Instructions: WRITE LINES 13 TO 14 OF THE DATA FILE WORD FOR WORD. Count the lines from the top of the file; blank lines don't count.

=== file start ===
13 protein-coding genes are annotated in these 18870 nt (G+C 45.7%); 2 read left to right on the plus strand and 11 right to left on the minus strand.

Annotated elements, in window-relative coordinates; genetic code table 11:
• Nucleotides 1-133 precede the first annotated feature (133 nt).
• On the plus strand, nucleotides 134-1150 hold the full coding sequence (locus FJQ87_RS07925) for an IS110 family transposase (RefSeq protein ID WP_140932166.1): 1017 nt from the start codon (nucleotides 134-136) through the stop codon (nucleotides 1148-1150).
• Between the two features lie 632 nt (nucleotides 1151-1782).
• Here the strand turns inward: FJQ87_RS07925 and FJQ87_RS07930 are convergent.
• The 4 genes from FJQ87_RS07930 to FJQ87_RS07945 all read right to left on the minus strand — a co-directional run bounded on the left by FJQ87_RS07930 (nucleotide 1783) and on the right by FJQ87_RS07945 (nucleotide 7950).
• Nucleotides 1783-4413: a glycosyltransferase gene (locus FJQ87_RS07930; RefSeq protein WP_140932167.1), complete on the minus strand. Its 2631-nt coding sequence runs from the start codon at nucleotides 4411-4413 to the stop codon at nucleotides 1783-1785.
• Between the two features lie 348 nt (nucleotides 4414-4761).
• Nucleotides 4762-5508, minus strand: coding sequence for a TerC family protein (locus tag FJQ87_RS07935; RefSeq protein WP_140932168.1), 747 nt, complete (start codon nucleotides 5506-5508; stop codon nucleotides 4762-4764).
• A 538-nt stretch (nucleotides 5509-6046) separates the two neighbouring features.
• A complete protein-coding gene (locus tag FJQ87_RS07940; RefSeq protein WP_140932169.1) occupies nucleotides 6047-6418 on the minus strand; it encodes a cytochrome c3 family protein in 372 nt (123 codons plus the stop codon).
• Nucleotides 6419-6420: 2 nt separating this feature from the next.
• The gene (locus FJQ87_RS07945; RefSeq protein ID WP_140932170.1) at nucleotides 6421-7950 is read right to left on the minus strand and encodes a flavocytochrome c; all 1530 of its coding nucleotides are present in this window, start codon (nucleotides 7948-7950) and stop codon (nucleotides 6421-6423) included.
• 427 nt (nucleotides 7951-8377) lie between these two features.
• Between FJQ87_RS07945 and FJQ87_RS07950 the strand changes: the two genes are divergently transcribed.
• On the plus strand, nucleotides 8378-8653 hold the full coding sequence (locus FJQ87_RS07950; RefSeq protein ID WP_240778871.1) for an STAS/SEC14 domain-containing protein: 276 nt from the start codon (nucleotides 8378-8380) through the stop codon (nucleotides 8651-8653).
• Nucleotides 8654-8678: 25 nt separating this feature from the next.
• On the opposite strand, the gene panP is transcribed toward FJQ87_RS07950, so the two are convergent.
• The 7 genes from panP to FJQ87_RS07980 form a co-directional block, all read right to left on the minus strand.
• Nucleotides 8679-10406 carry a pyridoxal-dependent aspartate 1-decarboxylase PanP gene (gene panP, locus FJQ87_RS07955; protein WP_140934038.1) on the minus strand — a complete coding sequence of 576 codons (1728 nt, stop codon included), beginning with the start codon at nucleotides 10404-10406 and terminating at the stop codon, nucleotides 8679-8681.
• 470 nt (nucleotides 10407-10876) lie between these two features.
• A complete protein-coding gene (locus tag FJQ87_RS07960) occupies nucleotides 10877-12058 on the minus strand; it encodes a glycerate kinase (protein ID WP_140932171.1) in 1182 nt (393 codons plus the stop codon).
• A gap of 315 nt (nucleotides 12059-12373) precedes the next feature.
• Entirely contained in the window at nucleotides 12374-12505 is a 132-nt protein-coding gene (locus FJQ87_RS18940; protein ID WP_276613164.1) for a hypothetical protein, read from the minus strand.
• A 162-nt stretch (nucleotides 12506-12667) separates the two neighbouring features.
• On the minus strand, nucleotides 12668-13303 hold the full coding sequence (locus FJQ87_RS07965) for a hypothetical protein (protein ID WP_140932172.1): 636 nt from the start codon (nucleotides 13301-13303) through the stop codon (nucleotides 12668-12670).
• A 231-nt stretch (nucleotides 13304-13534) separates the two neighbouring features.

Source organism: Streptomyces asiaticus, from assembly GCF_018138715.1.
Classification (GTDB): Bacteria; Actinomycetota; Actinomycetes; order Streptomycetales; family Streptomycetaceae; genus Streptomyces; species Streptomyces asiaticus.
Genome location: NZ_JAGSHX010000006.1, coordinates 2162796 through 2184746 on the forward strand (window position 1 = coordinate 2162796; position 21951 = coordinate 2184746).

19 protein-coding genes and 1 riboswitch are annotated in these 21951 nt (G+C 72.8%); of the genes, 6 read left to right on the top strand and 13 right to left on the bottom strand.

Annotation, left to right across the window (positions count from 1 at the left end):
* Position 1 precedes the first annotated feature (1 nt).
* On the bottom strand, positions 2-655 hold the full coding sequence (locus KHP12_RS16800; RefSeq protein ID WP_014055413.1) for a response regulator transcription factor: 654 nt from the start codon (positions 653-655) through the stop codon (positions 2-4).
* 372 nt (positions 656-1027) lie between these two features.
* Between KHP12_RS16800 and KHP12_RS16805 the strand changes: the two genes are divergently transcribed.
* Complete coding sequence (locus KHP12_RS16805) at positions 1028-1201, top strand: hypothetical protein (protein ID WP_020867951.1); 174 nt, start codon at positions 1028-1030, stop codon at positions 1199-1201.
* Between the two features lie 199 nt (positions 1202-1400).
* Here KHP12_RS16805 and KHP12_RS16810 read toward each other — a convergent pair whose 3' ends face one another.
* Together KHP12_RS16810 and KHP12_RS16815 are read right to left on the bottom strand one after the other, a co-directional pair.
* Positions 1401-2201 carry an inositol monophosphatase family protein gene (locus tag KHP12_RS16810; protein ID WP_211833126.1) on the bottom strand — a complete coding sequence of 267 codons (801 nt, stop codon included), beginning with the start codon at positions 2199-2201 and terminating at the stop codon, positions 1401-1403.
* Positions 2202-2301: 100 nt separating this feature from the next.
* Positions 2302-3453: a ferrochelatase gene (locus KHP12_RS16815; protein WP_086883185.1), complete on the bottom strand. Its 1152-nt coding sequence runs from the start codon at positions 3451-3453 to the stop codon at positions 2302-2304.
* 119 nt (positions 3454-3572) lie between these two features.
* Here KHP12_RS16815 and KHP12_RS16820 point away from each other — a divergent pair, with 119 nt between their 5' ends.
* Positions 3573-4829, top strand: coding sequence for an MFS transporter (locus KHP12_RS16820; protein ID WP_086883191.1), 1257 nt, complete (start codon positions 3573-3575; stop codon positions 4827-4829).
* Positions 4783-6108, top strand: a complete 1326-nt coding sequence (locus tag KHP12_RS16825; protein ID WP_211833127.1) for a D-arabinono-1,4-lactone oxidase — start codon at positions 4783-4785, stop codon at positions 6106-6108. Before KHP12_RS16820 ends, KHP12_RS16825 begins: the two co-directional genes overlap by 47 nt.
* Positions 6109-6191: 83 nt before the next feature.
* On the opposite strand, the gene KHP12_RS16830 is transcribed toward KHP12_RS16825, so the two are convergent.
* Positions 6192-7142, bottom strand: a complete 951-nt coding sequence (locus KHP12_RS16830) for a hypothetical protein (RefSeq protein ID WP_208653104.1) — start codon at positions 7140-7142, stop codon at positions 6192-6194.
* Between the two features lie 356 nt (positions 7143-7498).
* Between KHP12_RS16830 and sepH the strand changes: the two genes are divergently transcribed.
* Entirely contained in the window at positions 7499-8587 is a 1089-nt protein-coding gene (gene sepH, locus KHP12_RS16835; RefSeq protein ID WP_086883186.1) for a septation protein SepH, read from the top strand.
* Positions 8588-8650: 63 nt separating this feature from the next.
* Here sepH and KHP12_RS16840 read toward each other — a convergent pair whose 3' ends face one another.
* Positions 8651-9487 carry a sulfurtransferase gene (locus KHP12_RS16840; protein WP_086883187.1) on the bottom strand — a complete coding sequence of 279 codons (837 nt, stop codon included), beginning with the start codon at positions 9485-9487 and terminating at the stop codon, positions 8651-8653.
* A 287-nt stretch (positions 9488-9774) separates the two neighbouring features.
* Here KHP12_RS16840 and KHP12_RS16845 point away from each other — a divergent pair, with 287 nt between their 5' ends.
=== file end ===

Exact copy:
• Nucleotides 6419-6420: 2 nt separating this feature from the next.
• The gene (locus FJQ87_RS07945; RefSeq protein ID WP_140932170.1) at nucleotides 6421-7950 is read right to left on the minus strand and encodes a flavocytochrome c; all 1530 of its coding nucleotides are present in this window, start codon (nucleotides 7948-7950) and stop codon (nucleotides 6421-6423) included.